Trot Nixon had this in the back of his mind for some time. Just as he had it in his mind when Eric Wedge decided to start him in Game 3 of the Division Series against the Yankees that he'd love to take Roger Clemens deep. Last night the former Red Sox helped end a very long night of baseball with a soft single to right-center in the 11th inning that scored Grady Sizemore with what ended up as the winning run in a 13-6 victory over the Red Sox last night at Fenway Park.
Nixon has been buried on the Indians' depth chart. The Tribe decided earlier this season that Franklin Gutierrez was going to be their starting right fielder. But even the platooning ended for Nixon when he was relegated to being a bat off the bench. But what a weapon Nixon has given them off the pine, especially in last night's Game 2 of the American League Championship Series.
Nixon said, "[Javier Lopez] is a submariner and I just tried to shorten everything up and not try to pull everything. I was glad to put enough bat on ball. I didn't hit it hard, but that doesn't matter.
"It was big. The whole atmosphere as far as playing here was everything I expected it to be. We showed our resiliency being down and then coming back against Curt Schilling. We just kept persevering. We were able to come through and even this series going back home."
Nixon knew he was a goner in Boston after last season. He knew after a few years of battling back problems that the Red Sox were not going to depend on him to be their starting right fielder, or even a platoon player. And, indeed, Boston general manager Theo Epstein threw $70 million at J.D. Drew. Nixon held off signing with anyone for a long time, knowing he needed back surgery to repair a disk.
Nixon's agent was Ron Shapiro, who happens to be Cleveland general manager Mark Shapiro's father. Nixon had a chance to go to Oakland, but he realized the A's don't commit to players long term. When the opportunity came to sign with Cleveland, for one year with the opportunity to at least platoon, Nixon jumped at it.
In a recent interview, Nixon said, "The big thing for me was to get my back straightened out and get my health in order. I knew my career wasn't going to go forward without that. Once I had the back taken care of and it started feeling well, I figured I was good to go and start helping a team.
"The one thing here is I haven't been able to get the consistent at-bats that I was hoping for. But I enjoy it here because it's a good group of guys and a team that's really hungry to win. It's a good feeling to know that we've been in first place and I've been a part of that. I love this kid Gutierrez. I think he's going to be one of the better players in this league. So I have nothing to complain about."
Nixon certainly knew after the Indians beat the Yankees that he was coming home.
He spent 10 seasons in Boston. He won a championship in 2004 with the Idiots. He was also there in 2003 when Grady Little failed to take out Pedro Martínez in Game 7, costing the Sox a chance to go to the World Series. Yet Nixon always remained loyal to Little.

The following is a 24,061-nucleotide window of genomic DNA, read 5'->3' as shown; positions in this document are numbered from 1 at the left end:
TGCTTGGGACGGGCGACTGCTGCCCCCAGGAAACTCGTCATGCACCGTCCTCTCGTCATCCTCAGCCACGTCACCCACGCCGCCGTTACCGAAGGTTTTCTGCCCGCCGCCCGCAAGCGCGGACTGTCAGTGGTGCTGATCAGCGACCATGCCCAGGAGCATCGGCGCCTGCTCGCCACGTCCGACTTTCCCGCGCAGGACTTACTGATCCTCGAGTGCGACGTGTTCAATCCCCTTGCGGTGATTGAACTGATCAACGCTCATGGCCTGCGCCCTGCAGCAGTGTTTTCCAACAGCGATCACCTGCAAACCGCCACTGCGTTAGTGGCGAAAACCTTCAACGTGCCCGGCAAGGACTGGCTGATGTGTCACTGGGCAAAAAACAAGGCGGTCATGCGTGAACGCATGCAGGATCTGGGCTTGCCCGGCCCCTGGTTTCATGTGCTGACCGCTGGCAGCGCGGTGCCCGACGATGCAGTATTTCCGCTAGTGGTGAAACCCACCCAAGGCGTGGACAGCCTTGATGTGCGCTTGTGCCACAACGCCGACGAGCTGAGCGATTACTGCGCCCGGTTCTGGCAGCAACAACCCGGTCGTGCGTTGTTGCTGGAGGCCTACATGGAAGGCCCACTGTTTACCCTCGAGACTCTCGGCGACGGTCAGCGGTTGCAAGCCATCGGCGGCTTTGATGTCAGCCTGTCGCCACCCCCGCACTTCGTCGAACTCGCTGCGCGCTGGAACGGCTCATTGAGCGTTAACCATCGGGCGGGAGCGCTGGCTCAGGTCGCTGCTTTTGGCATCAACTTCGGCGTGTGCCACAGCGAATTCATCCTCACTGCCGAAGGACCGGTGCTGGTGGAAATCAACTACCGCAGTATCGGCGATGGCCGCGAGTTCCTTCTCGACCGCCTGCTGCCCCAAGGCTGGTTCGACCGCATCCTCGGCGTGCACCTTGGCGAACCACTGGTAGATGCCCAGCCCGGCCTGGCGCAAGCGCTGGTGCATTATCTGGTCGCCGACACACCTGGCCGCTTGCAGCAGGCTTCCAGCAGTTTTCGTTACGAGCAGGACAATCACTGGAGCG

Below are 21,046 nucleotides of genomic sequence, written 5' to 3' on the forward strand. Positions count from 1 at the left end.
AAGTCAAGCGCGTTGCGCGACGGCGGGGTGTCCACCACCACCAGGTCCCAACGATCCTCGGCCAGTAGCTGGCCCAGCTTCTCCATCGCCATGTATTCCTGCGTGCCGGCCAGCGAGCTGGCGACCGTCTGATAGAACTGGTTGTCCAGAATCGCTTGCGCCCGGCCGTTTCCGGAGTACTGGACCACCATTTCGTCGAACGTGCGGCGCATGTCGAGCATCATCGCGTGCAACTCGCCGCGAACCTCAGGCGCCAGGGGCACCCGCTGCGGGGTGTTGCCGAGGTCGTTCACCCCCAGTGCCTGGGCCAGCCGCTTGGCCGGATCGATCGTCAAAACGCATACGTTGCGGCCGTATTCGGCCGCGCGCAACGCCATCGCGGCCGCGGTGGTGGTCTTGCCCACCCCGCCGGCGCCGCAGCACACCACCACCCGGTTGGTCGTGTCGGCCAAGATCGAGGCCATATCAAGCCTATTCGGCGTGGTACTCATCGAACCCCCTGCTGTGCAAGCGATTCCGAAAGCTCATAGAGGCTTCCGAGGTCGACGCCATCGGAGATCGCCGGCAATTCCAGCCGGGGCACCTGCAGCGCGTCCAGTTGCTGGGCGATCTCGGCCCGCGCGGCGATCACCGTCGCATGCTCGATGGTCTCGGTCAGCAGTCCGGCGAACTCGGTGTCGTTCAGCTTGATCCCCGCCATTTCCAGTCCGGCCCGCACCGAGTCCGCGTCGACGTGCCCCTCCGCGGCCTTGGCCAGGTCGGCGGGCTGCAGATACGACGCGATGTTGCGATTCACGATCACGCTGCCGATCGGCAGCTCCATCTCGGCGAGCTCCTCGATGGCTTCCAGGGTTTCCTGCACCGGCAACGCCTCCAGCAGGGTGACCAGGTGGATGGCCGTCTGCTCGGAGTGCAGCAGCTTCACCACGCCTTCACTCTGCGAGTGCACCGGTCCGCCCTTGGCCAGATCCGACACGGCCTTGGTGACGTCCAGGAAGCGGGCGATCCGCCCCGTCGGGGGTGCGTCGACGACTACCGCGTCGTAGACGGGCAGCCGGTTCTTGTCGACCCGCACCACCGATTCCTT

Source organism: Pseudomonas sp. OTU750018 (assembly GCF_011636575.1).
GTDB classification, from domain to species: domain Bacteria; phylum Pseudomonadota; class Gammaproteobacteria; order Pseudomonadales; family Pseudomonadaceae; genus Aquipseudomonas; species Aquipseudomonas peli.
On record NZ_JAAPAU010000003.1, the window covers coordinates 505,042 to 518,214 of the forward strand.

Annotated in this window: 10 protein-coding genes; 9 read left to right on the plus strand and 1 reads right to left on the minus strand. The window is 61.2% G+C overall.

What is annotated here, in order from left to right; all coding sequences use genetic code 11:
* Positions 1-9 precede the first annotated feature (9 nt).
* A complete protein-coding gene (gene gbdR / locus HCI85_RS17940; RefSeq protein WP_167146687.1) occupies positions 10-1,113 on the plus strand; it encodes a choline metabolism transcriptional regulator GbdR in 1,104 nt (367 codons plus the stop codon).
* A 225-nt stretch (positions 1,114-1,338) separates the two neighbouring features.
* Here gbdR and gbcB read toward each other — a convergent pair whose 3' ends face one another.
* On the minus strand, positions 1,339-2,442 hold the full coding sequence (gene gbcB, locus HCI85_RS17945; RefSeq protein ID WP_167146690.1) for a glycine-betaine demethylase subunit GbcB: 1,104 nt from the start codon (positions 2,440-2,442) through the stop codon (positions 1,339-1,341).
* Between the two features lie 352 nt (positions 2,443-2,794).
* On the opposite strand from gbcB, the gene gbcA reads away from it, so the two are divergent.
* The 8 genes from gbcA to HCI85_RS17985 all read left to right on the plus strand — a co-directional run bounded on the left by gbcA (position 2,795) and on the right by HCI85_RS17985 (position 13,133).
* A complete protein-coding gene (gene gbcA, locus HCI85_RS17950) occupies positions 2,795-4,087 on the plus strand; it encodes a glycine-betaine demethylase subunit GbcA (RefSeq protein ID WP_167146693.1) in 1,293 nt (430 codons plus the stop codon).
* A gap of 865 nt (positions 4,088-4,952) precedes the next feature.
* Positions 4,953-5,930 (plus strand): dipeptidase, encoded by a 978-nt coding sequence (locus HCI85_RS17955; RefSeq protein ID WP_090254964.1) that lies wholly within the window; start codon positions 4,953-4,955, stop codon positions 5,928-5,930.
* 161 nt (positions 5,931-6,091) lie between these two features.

It was interesting that Nixon got his hit against Lopez, a lefty specialist. The longtime rap in Boston was that Nixon couldn't hit lefthanded pitching. But every now and then he proves you wrong. The funny thing is that both Nixon and Drew hit .224 against lefthanders this season. Nixon has spent hours in the batting cage trying to improve against lefthanders. Maybe now managers will think twice before they believe that a lefty specialist can automatically get him out.
"I think I'm hanging in against them better than I have for a while," Nixon said last week. "I think any players want to get better at things people don't think you can do. It's a motivational factor. We all have pride in what we can do, and I'm not going to tell you it didn't bother me that I had that reputation."
Nixon was watching last night's game from the top step of the dugout throughout. It was easy to tell he couldn't wait for Wedge to call his name. It was thought Nixon might pinch hit for Ryan Garko with two on in the ninth against Jonathan Papelbon, but Wedge let Garko hit against the tough righthanded closer.
One advantage the Indians appear to have is on their bench, where a guy like Nixon can be a force from the left side. The Red Sox don't have anyone quite of that caliber who can come up in the late innings and produce a big hit. Eric Hinske has done a decent job, but he's no Trot Nixon. He doesn't have the store of emotion Nixon has built up over the years playing for the Red Sox. Nixon understands the intensity of playing at Fenway with the spotlight squarely on him. He won't wilt under that, and he didn't last night.
The likelihood of Nixon returning to Cleveland next season is probably not that good. He's trying to make an impact in the times he does get to play. Hitting a home run against Clemens, and then producing the go-ahead run in an epic struggle in Game 2 against the Red Sox are a great way to start.
Nixon had said that coming back to Boston was going to be somewhat emotional for him. But what he did last night was off the charts. He says he still speaks to a few current and former Red Sox. Before the last two games he has hugged catcher Jason Varitek and met with all of his old teammates one by one. He was a popular figure here, one who contributed on and off the field.
Nixon was the one last night. He had envisioned this. Dreamed this. Finally, it came true.
Nick Cafardo can be reached at firstname.lastname@example.org.